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March 2010, Volume 60, Issue 3

Original Article

Clinical outcome of iridotomy with Argon-YAG Laser at a tertiary care center in Karachi, Pakistan

Rashid Baig  ( Section of Ophthalmology, Department of Surgery, Aga Khan University, Karachi, )
Aziz Khan  ( Section of Ophthalmology, Department of Surgery, Aga Khan University, Karachi, Pakistan. )

Abstract

Objective: To assess the the efficacy and early and late complications of Argon-YAG combined laser iridotomy in the outpatient department of a tertiary care hospital.
Methods: This was a prospective observational study conducted at Aga Khan University Hospital Karachi, Pakistan. After detailed history taking and clinical examination, patients who had goniscopically evident closed angles and a positive provocative test were selected for laser iridotomy. They underwent iridotomy using Argon laser followed by YAG laser. The main outcome measures were patency of iridotomy at 6 months, angle grading at 6 months and early and late complications.
Results: Overall 40 eyes of 30 patients underwent iridotomy. Of these 18 (60%) were female. At presentation, 26, 10, 2 and 2 eyes had primary angle closure glaucoma (PACG), prodromal stage of PACG, chronic angle closure glaucoma, and seculusio papillae with iris bombe secondary to uveitis, respectively.
All the 40 iridotomies were patent at 6 months follow up. Majority of the eyes with primary acute angle closure glaucoma, and prodromal angle closure glaucoma had their angles opened from Grade 0 and Grade I to Grade III. At 6 months, 30(75%) eyes had a good control of intraocular pressure (IOP). Intraoperative complication, encountered were microhyphaema in 14 eyes and 2 developed corneal burns. Postoperative complications were transient rise of IOP in 18 eyes and post-laser iritis in 32 eyes, but they responded to recommended treatment.
Conclusions: Iridotomy with Argon laser followed by Nd-YAG laser was associated with good clinical outcome and fewer complications in eyes with PACG (JPMA 60:220; 2010).

Introduction

Peripheral iridotomy is the treatment of choice for angle closure glaucoma, which is one of the leading causes of blindness. Overall glaucoma is the second leading cause of blindness worldwide.1,2 The relative prevalence of its different types varies geographically with open angle glaucoma being the predominant form in Caucasians and angle closure glaucoma in Asians.1,2 Angle-closure glaucoma is characterized by narrowing or closure of the anterior chamber angle. Over the last decade laser surgery has superseded incisional surgery as the preferred method for creating an opening in the irides for the treatment of angle-close glaucoma caused by the pupillary block.
The Nd-YAG laser can be used at once in almost all the situations but is best with lighter coloured irides. Nd-YAG laser iridotomy alone is associated with high risk of failure and complications in dark irides.3,4 The combined Argon and Nd: YAG technique is excellent for dark eyes, permitting utilizing advantages of both laser types and avoiding their disadvantages.5 It is possibly the ideal technique to use in the Asian Irides.5,6 A study conducted in Singapore showed that 2.65 times less energy was required with sequential Argon, Nd-YAG laser iridotomy as compared to using argon laser alone.6 A similar study in Israel concluded that total energy required using combined Argon and Nd: YAG technique was lower than using either laser alone,7 along with good safety and efficacy. Other studies have shown that argon laser pretreatment significantly reduces incidence of haemorrhage.8,9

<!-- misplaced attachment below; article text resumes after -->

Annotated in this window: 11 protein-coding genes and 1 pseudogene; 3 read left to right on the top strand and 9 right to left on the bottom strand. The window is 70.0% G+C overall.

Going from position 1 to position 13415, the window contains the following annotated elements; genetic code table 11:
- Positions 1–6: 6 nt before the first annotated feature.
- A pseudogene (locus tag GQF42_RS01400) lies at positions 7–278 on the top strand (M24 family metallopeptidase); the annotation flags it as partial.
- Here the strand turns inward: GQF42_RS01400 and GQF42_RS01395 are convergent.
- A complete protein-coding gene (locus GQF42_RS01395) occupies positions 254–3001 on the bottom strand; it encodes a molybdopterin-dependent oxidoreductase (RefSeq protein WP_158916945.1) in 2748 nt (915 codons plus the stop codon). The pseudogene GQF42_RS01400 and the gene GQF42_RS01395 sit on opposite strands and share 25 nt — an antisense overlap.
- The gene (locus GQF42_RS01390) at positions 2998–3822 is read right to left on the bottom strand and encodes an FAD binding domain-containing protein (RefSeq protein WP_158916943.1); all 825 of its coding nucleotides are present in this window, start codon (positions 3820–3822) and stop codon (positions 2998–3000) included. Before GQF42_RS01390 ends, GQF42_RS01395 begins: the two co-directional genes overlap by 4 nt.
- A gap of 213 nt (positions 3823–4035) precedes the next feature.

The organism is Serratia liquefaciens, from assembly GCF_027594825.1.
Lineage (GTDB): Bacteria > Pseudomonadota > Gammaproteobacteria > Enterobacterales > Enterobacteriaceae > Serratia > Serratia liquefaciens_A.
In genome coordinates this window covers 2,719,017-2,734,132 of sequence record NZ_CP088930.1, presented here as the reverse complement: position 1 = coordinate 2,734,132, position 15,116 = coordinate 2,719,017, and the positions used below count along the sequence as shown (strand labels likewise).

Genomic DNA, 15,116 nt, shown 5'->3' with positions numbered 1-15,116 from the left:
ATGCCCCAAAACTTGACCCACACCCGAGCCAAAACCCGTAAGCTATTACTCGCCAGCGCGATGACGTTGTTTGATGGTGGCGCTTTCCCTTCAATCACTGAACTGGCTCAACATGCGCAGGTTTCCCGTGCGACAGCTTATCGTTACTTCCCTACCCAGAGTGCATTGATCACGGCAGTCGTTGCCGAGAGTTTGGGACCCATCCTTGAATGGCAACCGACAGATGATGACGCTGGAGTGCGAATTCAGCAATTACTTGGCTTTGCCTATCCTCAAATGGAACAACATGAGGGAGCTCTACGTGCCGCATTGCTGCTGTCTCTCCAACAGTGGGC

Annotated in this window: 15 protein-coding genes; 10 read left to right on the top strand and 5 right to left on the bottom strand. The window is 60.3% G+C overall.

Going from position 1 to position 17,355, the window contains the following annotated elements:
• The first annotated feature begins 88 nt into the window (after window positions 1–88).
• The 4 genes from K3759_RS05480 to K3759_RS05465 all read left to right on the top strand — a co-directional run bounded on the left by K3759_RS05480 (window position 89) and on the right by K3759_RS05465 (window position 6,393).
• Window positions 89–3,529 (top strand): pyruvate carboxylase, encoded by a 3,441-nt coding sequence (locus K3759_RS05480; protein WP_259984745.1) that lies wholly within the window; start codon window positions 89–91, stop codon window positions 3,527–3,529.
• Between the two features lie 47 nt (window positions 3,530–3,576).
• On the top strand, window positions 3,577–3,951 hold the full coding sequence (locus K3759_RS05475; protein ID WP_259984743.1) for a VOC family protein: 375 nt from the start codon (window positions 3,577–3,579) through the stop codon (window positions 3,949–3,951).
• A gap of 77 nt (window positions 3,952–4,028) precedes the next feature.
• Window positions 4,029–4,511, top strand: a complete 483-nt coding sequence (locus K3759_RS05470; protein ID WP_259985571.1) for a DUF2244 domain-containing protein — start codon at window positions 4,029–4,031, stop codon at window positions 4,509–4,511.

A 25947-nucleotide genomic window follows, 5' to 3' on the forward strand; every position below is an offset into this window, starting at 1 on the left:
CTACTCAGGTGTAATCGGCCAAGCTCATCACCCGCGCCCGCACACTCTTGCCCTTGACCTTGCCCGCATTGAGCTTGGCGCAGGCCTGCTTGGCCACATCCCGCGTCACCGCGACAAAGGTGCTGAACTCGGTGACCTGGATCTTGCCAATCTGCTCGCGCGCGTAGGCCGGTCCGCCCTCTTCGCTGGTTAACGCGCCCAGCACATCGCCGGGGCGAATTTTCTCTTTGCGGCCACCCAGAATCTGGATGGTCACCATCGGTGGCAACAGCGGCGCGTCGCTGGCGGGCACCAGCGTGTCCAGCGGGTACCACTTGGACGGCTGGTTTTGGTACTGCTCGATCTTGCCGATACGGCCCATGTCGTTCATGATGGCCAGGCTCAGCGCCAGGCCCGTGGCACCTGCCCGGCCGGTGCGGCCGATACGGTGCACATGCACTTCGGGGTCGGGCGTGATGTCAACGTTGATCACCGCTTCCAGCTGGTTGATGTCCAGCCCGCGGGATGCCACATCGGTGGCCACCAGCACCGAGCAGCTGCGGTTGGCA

To the best of our knowledge, there is no work documented from Pakistan in this regards. Hence we embarked with this study aimed to assess the efficacy and early and late complications of Argon-YAG combined laser iridotomy in the outpatient department of a tertiary care hospital in Karachi, Pakistan.

Patients and Methods

A prospective observational study was conducted at the outpatient department of Ophthalmology Aga Khan University Hospital Karachi, Pakistan. A detailed history of the patients was taken. Visual acuity recordings, slit lamp examination, applanation tonometry, gonioscopy and examination of the fundus were done on all the patients. Patients with gonioscopic evidence of narrow angles underwent the Dark-room Prone-position provocative test. Patient\'s pre test intra ocular pressure (IOP) was measured using applanation tonometer. They were then asked to lie prone in the dark room for an hour. The patient was accompanied by an attendant all this time to make sure the patient stayed awake during the test. At the end of the test the IOP was recorded again. A rise of 8 mm Hg from the baseline was taken as a positive provocative test. After detailed history taking and clinical examination, patients who had goniscopically evident closed angles and a positive provocative test (Dark-room Prone-position Test) were selected for laser iridotomy. They were briefed about the procedure and written consent was taken. The study extended for over 15 months and there were 30 patients (40eyes) treated as part of the study.
All the laser iridotomies were performed as an outpatient procedure. A combination of Argon and YAG for laser iridotomy was used in all the patients. Nd: YAG laser Abraham iridotomy lens was used in our study as a focusing lens before application of laser to the iris using methylcellulose as a coupling solution. We used power of 1000mw for Argon laser with spot size of 50 microns requiring 50-80 Number of shots. In Nd: YAG laser we used power of 4-6 mJ requiring 3-5 shots. The argon laser was used to thin the iris so that approximately 20% of the tissue remains. When this was accomplished, the patient was moved to the Nd: YAG laser. The Nd: Yag laser beam was then focused into the depth of the creator already made with the help of argon laser and 2-3 shots were needed to complete the iridotomy. The iridotomy was considered complete when the anterior lens capsule could be seen through the opening made by the iridotomy.
Post laser management included, IOP monitoring which was checked 1 and 2 hours post laser. All the patients were discharged on topical steroid (prednisolone acetate) four times a day and a topical beta blocker twice a day. This combination of steroid and anti glaucoma therapy was continued for five days, after which they were stopped.
After the discharge, the patients were followed at 1 day, 1 week, 4 weeks, 3 month and 6 month intervals. If at 6 months post laser their iridotomies were patent, the intra ocular pressure normal and provocative test negative, the treatment was considered successful.
At each visit in addition to the routine ophthalmologic examination including measurement of visual acuity and applanation IOP, the status of the overlying corneal endothelium, anterior chamber reaction and iridotomy patency were evaluated. In addition, goniscopy was done to confirm that the pupillary block had been relieved and to determine the extent of PAS. All patients underwent provocative testing on the 7th day following laser, after discontinuation of hypotensive medication.